Practical Tip: Start to develop protocols and procedures for breach notification. Develop and roll out a program to raise awareness with executives and employees. With the tight time frames, it’s important they know what to do when a breach occurs. Put breach notice protocol requirements in vendor contracts.


The Right to Be Forgotten

Are you ready for the “right to be forgotten?” This law updates individuals’ right to demand that companies erase obsolete or irrelevant information about them in their databases. Deletion can also be demanded when individuals remove their consent to processing, such as when they drop membership in a social media site. Another common example is a request for a search engine to delete obsolete personal information that appears in public search results. 

Practical Tip: If applicable to your business, develop a process for how you will respond to a request to delete personal information. After a European court upheld the right to be forgotten in 2014, Microsoft developed a form3 on its search engine Bing for “right to be forgotten” requests related to blocking (not erasure) of data. 


Data Transfers Outside the EU

The GDPR continues to permit data transfers outside the EU under binding corporate rules and standard contract clauses. Under the GDPR, if you have standard contract clauses in place, you no longer have to give DPAs notice of every transfer. Also BCR requirements are spelled out more thoroughly. These transfer mechanisms are important for U.S. companies as they are alternatives to the defunct Safe Harbor and its recently announced replacement, the Privacy Shield. However, the Privacy Shield is still not entirely fleshed out and will not take effect until likely mid-2016. In addition, many expect legal challenges to the new arrangement.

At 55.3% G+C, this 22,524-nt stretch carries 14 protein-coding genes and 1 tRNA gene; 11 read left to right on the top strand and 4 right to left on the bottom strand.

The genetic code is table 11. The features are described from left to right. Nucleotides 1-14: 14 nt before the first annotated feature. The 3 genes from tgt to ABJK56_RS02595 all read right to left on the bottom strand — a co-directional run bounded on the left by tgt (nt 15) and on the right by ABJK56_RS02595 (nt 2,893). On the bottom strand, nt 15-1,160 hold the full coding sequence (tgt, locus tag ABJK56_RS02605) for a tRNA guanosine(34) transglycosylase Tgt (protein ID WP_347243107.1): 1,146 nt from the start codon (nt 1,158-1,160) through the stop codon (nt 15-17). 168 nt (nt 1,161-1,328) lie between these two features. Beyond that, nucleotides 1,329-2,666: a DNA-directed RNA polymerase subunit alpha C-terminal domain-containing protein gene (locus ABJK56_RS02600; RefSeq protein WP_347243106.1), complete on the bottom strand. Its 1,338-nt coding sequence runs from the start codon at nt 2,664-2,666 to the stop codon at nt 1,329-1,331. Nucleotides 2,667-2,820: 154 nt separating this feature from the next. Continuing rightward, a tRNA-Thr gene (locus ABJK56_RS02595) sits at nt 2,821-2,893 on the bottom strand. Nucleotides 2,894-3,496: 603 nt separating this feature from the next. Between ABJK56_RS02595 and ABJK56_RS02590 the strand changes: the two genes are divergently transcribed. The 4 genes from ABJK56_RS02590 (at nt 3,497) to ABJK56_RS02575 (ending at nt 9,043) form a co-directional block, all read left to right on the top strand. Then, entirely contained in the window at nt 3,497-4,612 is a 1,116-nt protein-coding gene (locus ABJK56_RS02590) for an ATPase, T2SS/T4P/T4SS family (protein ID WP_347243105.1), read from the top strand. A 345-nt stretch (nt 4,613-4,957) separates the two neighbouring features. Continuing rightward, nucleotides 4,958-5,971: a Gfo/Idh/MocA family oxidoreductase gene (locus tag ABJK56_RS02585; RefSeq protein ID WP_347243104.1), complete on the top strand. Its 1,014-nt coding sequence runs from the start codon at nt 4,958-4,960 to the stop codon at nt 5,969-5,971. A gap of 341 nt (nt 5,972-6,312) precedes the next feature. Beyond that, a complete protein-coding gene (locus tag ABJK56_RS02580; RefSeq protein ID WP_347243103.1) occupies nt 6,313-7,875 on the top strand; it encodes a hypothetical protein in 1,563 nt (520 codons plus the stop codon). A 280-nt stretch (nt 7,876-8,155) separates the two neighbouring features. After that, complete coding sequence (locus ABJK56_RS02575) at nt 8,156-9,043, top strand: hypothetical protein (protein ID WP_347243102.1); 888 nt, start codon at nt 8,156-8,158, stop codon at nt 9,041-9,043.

Practical Tip: Given that the Privacy Shield’s requirements are still emerging and the GDPR is new as well, e-discovery practitioners should obtain updated legal advice on EU e-discovery strategies. Many may want to consider the alternative mechanisms for moving data during discovery, as exactly how the more aggressive data protection authorities (Germany and France, for example) will implement the Privacy Shield in the early going is unknown. Other strategies include using e-discovery vendors with EU data centers so the data stays in the EU (though compliance with the GDPR is still required) or preparing to self-certify under the new Privacy Shield so the data can be transferred to the U.S. for review. 


Marketing Data

Companies that use personal information for profiling and direct marketing need to understand the stricter consent requirements and the right to object. Burying consent explanations in dense technical language will not cut it anymore. Companies must plainly tell consumers that they have a right to say no to the use of their information for marketing, and companies must stop processing information when an individual demands it.